This is one of the great ERISA stories of all time – its like something out of a Boston Legal episode. I am speaking, of course, of the case, detailed here, of the Continental pilots who, concerned that the retirement plan may go belly up long before they retire, divorced their wives, executed QDROs transferring the retirement benefit to their now ex-spouses, after which the ex-wives took out lump sum payments, as the plan allowed. The only twist, though, is that, according to Continental, the divorces were executed solely for that purpose, and the pilots and their spouses either thereafter remarried or just continued cohabiting. The court found that the QDRO requirements were satisfied, and that the plan itself did not include any exception preventing such an alleged end around by participants to obtain benefits in this manner, and dismissed Continental’s suit seeking to recoup the payments.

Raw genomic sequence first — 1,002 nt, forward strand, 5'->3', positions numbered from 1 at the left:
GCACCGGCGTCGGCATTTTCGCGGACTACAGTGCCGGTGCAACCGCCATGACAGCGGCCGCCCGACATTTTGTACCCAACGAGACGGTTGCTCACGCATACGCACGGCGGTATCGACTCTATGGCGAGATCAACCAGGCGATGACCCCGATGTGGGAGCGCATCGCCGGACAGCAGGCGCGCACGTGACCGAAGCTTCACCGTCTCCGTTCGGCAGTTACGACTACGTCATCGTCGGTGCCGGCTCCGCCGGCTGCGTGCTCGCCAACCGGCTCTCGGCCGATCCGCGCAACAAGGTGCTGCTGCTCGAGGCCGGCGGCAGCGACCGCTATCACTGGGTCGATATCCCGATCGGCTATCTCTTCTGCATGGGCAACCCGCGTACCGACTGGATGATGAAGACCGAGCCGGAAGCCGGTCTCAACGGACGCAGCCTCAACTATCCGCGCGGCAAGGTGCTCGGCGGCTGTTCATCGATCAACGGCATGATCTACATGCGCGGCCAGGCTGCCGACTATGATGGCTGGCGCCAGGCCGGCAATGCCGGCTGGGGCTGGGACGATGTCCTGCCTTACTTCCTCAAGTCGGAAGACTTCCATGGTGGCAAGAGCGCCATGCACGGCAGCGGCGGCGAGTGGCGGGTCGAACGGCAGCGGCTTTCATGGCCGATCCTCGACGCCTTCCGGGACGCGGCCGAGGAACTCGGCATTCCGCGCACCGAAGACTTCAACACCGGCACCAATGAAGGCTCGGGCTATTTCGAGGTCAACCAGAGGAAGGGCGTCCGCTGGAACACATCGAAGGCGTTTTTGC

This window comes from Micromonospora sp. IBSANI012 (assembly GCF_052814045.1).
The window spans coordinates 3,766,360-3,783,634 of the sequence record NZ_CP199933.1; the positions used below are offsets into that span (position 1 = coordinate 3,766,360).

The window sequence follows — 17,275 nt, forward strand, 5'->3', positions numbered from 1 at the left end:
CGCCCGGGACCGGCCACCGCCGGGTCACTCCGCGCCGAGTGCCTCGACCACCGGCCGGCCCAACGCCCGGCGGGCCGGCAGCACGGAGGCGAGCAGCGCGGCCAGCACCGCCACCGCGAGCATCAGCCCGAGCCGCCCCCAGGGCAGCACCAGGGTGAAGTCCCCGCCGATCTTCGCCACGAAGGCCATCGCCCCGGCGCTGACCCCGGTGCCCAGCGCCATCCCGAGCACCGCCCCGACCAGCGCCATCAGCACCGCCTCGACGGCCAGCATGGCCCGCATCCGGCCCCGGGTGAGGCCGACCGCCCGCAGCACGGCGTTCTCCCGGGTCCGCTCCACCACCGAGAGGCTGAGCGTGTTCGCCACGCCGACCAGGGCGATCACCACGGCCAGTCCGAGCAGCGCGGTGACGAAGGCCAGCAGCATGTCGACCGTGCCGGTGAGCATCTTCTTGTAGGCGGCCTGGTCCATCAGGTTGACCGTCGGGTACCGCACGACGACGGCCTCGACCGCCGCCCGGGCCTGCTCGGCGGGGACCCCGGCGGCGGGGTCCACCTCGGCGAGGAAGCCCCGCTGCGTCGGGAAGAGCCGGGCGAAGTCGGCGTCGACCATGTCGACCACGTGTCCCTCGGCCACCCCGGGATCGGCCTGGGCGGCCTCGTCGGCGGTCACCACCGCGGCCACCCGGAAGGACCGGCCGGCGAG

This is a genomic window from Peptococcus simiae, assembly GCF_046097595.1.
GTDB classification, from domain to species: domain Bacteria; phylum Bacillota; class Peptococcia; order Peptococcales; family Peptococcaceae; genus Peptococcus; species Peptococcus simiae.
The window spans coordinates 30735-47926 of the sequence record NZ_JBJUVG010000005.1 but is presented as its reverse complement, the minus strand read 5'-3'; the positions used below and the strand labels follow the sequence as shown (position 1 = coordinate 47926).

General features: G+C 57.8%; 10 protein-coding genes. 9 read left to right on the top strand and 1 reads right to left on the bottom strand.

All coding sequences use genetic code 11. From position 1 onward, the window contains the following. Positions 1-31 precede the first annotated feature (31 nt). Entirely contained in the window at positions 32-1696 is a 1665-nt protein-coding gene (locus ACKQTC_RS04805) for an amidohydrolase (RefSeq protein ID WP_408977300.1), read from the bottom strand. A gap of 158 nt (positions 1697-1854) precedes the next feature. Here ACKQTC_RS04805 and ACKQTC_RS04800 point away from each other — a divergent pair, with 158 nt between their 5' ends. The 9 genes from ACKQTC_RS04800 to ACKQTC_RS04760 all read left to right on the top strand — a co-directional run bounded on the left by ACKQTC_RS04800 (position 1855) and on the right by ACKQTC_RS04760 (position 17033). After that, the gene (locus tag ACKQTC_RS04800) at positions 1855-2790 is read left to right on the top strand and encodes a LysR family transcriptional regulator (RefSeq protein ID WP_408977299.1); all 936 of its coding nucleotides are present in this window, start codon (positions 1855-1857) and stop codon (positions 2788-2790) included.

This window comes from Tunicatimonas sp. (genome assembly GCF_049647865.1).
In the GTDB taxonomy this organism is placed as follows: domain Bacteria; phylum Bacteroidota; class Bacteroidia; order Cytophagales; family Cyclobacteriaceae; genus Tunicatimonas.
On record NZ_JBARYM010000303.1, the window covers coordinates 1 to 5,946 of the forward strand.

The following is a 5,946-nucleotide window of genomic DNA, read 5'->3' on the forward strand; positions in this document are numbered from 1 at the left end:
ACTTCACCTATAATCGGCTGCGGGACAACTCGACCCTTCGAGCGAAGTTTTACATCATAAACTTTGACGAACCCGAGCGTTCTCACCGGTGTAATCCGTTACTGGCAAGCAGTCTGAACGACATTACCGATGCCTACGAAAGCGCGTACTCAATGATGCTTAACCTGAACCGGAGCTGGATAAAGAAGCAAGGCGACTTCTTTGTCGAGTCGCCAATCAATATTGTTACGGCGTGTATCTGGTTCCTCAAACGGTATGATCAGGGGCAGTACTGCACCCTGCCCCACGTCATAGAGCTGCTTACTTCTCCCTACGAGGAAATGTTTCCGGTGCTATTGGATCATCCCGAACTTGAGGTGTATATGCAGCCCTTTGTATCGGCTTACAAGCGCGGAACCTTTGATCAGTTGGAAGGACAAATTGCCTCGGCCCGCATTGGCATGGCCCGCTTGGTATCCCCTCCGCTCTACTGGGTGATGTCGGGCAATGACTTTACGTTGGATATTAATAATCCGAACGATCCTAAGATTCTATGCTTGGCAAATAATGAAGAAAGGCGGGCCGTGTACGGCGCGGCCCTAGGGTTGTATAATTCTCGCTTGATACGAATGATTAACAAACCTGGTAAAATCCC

This is an Alice in Wonderland, fun house mirror version of the rule that plan terms govern, and the statutory requirements control. Normally, those rules are invoked against plan participants, who seek more than a plan’s express terms allow, or seek to prosecute a claim that cannot be sustained under the statute’s narrow and express remedy or cause of action provisions. Here, the participants were able – assuming Continental’s version of events is true – to use those same rules to access the retirement funds early, without the plan or its administrator having any means to prevent it from happening.

But there is another point here, one lurking in the background, behind the entertaining fact pattern (entertaining, at least, to ERISA lawyers): the fact that we have a retirement system that is so tenuous that employees feel it is necessary to go to lengths such as this to protect themselves. That is the more significant issue that needs addressing, much more so than whether plan terms or QDRO requirements should be able to be manipulated in such a manner.